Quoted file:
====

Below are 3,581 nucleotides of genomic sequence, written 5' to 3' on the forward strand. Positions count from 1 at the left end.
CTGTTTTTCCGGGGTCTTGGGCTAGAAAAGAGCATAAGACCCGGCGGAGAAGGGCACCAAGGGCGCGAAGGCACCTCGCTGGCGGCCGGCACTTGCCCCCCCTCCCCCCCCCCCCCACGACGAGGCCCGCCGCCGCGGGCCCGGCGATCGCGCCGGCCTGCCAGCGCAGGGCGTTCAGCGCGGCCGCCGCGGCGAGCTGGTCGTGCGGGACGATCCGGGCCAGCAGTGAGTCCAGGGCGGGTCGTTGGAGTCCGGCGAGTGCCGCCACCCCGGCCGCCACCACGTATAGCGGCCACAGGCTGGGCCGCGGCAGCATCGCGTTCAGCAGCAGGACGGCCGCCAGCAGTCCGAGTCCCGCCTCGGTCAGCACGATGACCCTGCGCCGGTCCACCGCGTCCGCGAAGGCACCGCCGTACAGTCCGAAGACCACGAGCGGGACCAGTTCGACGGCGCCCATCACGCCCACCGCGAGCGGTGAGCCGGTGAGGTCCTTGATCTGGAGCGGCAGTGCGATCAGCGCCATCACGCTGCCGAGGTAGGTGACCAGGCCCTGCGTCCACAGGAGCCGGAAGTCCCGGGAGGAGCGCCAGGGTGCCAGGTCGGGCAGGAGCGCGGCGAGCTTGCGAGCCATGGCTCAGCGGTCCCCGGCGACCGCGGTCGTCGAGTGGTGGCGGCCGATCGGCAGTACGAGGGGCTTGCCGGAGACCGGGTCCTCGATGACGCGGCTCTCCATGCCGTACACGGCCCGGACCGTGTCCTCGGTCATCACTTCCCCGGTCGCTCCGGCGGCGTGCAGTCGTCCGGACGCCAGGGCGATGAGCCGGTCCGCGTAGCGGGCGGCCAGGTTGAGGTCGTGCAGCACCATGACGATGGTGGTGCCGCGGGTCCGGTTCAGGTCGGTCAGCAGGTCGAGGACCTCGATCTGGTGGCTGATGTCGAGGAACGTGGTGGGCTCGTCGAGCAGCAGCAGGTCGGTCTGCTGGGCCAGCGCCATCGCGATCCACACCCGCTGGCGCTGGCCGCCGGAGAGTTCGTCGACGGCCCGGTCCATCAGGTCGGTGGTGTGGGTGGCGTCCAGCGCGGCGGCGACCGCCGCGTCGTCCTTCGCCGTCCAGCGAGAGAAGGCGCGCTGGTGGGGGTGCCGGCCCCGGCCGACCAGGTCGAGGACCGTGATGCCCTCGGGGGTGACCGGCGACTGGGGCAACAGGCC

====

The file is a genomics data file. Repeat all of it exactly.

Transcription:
Below are 3,581 nucleotides of genomic sequence, written 5' to 3' on the forward strand. Positions count from 1 at the left end.
CTGTTTTTCCGGGGTCTTGGGCTAGAAAAGAGCATAAGACCCGGCGGAGAAGGGCACCAAGGGCGCGAAGGCACCTCGCTGGCGGCCGGCACTTGCCCCCCCTCCCCCCCCCCCCCACGACGAGGCCCGCCGCCGCGGGCCCGGCGATCGCGCCGGCCTGCCAGCGCAGGGCGTTCAGCGCGGCCGCCGCGGCGAGCTGGTCGTGCGGGACGATCCGGGCCAGCAGTGAGTCCAGGGCGGGTCGTTGGAGTCCGGCGAGTGCCGCCACCCCGGCCGCCACCACGTATAGCGGCCACAGGCTGGGCCGCGGCAGCATCGCGTTCAGCAGCAGGACGGCCGCCAGCAGTCCGAGTCCCGCCTCGGTCAGCACGATGACCCTGCGCCGGTCCACCGCGTCCGCGAAGGCACCGCCGTACAGTCCGAAGACCACGAGCGGGACCAGTTCGACGGCGCCCATCACGCCCACCGCGAGCGGTGAGCCGGTGAGGTCCTTGATCTGGAGCGGCAGTGCGATCAGCGCCATCACGCTGCCGAGGTAGGTGACCAGGCCCTGCGTCCACAGGAGCCGGAAGTCCCGGGAGGAGCGCCAGGGTGCCAGGTCGGGCAGGAGCGCGGCGAGCTTGCGAGCCATGGCTCAGCGGTCCCCGGCGACCGCGGTCGTCGAGTGGTGGCGGCCGATCGGCAGTACGAGGGGCTTGCCGGAGACCGGGTCCTCGATGACGCGGCTCTCCATGCCGTACACGGCCCGGACCGTGTCCTCGGTCATCACTTCCCCGGTCGCTCCGGCGGCGTGCAGTCGTCCGGACGCCAGGGCGATGAGCCGGTCCGCGTAGCGGGCGGCCAGGTTGAGGTCGTGCAGCACCATGACGATGGTGGTGCCGCGGGTCCGGTTCAGGTCGGTCAGCAGGTCGAGGACCTCGATCTGGTGGCTGATGTCGAGGAACGTGGTGGGCTCGTCGAGCAGCAGCAGGTCGGTCTGCTGGGCCAGCGCCATCGCGATCCACACCCGCTGGCGCTGGCCGCCGGAGAGTTCGTCGACGGCCCGGTCCATCAGGTCGGTGGTGTGGGTGGCGTCCAGCGCGGCGGCGACCGCCGCGTCGTCCTTCGCCGTCCAGCGAGAGAAGGCGCGCTGGTGGGGGTGCCGGCCCCGGCCGACCAGGTCGAGGACCGTGATGCCCTCGGGGGTGACCGGCGACTGGGGCAACAGGCC